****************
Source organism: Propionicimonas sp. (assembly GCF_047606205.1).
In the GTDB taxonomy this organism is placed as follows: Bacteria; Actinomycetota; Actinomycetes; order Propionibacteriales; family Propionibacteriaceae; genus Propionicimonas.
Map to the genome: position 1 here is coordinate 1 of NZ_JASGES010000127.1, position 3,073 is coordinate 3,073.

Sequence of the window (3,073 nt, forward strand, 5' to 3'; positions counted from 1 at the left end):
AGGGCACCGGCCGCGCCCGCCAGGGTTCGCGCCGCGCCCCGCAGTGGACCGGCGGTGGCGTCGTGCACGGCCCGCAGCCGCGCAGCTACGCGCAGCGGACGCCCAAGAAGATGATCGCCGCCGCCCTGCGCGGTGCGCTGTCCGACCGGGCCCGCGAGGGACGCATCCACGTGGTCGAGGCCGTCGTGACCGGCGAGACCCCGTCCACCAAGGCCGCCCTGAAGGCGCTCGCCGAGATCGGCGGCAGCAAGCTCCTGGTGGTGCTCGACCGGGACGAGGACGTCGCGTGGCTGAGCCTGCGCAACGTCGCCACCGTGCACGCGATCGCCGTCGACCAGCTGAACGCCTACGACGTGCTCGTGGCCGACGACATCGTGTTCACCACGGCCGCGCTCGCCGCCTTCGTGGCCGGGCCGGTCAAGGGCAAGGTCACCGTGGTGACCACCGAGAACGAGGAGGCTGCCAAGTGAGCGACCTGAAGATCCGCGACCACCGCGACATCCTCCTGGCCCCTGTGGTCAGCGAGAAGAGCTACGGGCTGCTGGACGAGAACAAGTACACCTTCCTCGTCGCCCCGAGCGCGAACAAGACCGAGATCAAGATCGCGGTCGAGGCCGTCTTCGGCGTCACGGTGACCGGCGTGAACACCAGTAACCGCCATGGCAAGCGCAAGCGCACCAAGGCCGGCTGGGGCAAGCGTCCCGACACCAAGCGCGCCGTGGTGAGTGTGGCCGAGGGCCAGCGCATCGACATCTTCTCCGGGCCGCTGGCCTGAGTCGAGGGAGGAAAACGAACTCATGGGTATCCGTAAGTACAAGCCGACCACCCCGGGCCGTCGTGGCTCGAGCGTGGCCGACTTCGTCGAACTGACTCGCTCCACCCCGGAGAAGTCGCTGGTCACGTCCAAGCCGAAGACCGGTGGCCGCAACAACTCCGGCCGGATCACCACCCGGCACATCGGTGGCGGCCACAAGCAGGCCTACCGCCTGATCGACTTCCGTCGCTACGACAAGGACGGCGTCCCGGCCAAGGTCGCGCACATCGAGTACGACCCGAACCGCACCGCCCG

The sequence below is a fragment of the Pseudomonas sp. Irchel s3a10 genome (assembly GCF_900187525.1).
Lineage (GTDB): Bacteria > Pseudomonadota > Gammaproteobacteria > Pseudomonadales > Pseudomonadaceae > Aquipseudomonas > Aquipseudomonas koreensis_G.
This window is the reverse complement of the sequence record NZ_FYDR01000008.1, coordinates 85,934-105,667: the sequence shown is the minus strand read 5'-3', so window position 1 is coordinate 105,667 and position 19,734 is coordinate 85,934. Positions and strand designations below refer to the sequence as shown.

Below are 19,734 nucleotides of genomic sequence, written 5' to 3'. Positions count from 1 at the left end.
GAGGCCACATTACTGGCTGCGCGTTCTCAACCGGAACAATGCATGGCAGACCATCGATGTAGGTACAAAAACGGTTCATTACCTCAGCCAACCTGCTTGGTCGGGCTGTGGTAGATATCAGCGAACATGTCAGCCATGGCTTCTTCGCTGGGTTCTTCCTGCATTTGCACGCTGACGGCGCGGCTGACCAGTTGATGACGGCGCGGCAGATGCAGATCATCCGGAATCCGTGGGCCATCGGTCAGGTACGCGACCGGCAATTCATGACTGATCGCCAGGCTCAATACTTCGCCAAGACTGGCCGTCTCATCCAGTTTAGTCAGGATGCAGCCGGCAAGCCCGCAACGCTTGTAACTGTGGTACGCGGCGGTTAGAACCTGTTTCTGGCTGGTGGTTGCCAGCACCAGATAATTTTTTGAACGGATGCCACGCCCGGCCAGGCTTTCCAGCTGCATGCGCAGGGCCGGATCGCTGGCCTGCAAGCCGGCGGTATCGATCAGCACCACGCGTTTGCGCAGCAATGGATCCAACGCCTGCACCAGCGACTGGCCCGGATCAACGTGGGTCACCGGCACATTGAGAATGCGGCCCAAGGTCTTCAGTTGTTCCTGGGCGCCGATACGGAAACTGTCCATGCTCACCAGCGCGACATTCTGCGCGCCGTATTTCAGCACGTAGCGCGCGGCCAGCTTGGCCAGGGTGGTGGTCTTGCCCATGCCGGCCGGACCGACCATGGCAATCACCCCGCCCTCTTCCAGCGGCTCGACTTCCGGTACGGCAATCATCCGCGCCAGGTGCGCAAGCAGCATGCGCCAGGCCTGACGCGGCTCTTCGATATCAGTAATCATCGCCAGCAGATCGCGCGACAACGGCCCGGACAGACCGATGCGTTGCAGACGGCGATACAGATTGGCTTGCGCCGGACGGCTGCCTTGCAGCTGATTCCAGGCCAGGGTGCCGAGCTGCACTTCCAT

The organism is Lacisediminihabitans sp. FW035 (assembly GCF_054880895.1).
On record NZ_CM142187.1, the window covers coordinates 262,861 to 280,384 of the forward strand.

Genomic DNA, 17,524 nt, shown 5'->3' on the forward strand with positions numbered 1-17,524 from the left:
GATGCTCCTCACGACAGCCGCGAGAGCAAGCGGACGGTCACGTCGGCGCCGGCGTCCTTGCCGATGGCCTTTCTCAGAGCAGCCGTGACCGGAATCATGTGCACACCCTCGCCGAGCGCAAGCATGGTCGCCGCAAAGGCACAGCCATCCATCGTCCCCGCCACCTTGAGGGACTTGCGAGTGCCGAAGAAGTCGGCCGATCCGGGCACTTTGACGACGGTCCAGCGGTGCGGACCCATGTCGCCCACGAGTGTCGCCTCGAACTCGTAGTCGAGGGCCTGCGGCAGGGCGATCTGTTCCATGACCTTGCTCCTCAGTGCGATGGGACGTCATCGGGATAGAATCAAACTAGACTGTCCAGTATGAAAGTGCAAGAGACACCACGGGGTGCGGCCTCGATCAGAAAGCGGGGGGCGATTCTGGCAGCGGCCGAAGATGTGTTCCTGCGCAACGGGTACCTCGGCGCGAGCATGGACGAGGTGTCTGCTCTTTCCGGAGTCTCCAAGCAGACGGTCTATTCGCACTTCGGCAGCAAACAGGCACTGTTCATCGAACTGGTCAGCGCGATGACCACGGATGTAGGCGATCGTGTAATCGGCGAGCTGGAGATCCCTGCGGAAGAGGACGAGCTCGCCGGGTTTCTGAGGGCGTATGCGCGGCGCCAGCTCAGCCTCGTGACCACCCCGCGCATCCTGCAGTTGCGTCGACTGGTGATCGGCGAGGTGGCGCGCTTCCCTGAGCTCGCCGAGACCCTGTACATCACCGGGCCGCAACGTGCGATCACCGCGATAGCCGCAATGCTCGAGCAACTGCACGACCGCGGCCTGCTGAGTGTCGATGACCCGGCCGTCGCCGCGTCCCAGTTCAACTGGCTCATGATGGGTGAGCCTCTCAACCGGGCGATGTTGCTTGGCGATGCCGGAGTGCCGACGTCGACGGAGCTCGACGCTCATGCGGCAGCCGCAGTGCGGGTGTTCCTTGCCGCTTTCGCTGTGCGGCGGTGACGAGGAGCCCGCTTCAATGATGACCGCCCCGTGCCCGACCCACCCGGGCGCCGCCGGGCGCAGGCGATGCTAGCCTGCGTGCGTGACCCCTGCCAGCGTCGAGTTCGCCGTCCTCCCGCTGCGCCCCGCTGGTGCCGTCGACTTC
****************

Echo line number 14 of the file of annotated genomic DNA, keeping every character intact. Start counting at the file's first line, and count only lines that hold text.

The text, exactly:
GATGCTCCTCACGACAGCCGCGAGAGCAAGCGGACGGTCACGTCGGCGCCGGCGTCCTTGCCGATGGCCTTTCTCAGAGCAGCCGTGACCGGAATCATGTGCACACCCTCGCCGAGCGCAAGCATGGTCGCCGCAAAGGCACAGCCATCCATCGTCCCCGCCACCTTGAGGGACTTGCGAGTGCCGAAGAAGTCGGCCGATCCGGGCACTTTGACGACGGTCCAGCGGTGCGGACCCATGTCGCCCACGAGTGTCGCCTCGAACTCGTAGTCGAGGGCCTGCGGCAGGGCGATCTGTTCCATGACCTTGCTCCTCAGTGCGATGGGACGTCATCGGGATAGAATCAAACTAGACTGTCCAGTATGAAAGTGCAAGAGACACCACGGGGTGCGGCCTCGATCAGAAAGCGGGGGGCGATTCTGGCAGCGGCCGAAGATGTGTTCCTGCGCAACGGGTACCTCGGCGCGAGCATGGACGAGGTGTCTGCTCTTTCCGGAGTCTCCAAGCAGACGGTCTATTCGCACTTCGGCAGCAAACAGGCACTGTTCATCGAACTGGTCAGCGCGATGACCACGGATGTAGGCGATCGTGTAATCGGCGAGCTGGAGATCCCTGCGGAAGAGGACGAGCTCGCCGGGTTTCTGAGGGCGTATGCGCGGCGCCAGCTCAGCCTCGTGACCACCCCGCGCATCCTGCAGTTGCGTCGACTGGTGATCGGCGAGGTGGCGCGCTTCCCTGAGCTCGCCGAGACCCTGTACATCACCGGGCCGCAACGTGCGATCACCGCGATAGCCGCAATGCTCGAGCAACTGCACGACCGCGGCCTGCTGAGTGTCGATGACCCGGCCGTCGCCGCGTCCCAGTTCAACTGGCTCATGATGGGTGAGCCTCTCAACCGGGCGATGTTGCTTGGCGATGCCGGAGTGCCGACGTCGACGGAGCTCGACGCTCATGCGGCAGCCGCAGTGCGGGTGTTCCTTGCCGCTTTCGCTGTGCGGCGGTGACGAGGAGCCCGCTTCAATGATGACCGCCCCGTGCCCGACCCACCCGGGCGCCGCCGGGCGCAGGCGATGCTAGCCTGCGTGCGTGACCCCTGCCAGCGTCGAGTTCGCCGTCCTCCCGCTGCGCCCCGCTGGTGCCGTCGACTTC